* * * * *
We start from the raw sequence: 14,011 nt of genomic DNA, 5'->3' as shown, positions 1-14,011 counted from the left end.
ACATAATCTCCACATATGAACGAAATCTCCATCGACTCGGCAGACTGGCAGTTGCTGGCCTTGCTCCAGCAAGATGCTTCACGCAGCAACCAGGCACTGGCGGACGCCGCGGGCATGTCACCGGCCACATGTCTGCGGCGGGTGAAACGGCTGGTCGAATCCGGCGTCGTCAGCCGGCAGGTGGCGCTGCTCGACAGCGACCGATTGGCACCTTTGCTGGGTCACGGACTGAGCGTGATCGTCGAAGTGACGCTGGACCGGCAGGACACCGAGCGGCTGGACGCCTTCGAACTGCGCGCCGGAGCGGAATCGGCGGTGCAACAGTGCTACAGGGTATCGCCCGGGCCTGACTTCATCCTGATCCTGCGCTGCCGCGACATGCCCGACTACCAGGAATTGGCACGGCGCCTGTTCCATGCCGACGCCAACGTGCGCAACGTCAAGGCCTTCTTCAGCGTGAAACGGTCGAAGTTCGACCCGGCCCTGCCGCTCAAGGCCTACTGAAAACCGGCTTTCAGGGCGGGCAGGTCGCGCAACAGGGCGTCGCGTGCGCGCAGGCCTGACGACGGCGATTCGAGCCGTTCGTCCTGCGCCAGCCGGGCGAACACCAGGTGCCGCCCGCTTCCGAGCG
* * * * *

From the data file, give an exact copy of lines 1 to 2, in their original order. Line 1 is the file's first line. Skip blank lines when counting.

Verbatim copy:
We start from the raw sequence: 14,011 nt of genomic DNA, 5'->3' as shown, positions 1-14,011 counted from the left end.
ACATAATCTCCACATATGAACGAAATCTCCATCGACTCGGCAGACTGGCAGTTGCTGGCCTTGCTCCAGCAAGATGCTTCACGCAGCAACCAGGCACTGGCGGACGCCGCGGGCATGTCACCGGCCACATGTCTGCGGCGGGTGAAACGGCTGGTCGAATCCGGCGTCGTCAGCCGGCAGGTGGCGCTGCTCGACAGCGACCGATTGGCACCTTTGCTGGGTCACGGACTGAGCGTGATCGTCGAAGTGACGCTGGACCGGCAGGACACCGAGCGGCTGGACGCCTTCGAACTGCGCGCCGGAGCGGAATCGGCGGTGCAACAGTGCTACAGGGTATCGCCCGGGCCTGACTTCATCCTGATCCTGCGCTGCCGCGACATGCCCGACTACCAGGAATTGGCACGGCGCCTGTTCCATGCCGACGCCAACGTGCGCAACGTCAAGGCCTTCTTCAGCGTGAAACGGTCGAAGTTCGACCCGGCCCTGCCGCTCAAGGCCTACTGAAAACCGGCTTTCAGGGCGGGCAGGTCGCGCAACAGGGCGTCGCGTGCGCGCAGGCCTGACGACGGCGATTCGAGCCGTTCGTCCTGCGCCAGCCGGGCGAACACCAGGTGCCGCCCGCTTCCGAGCG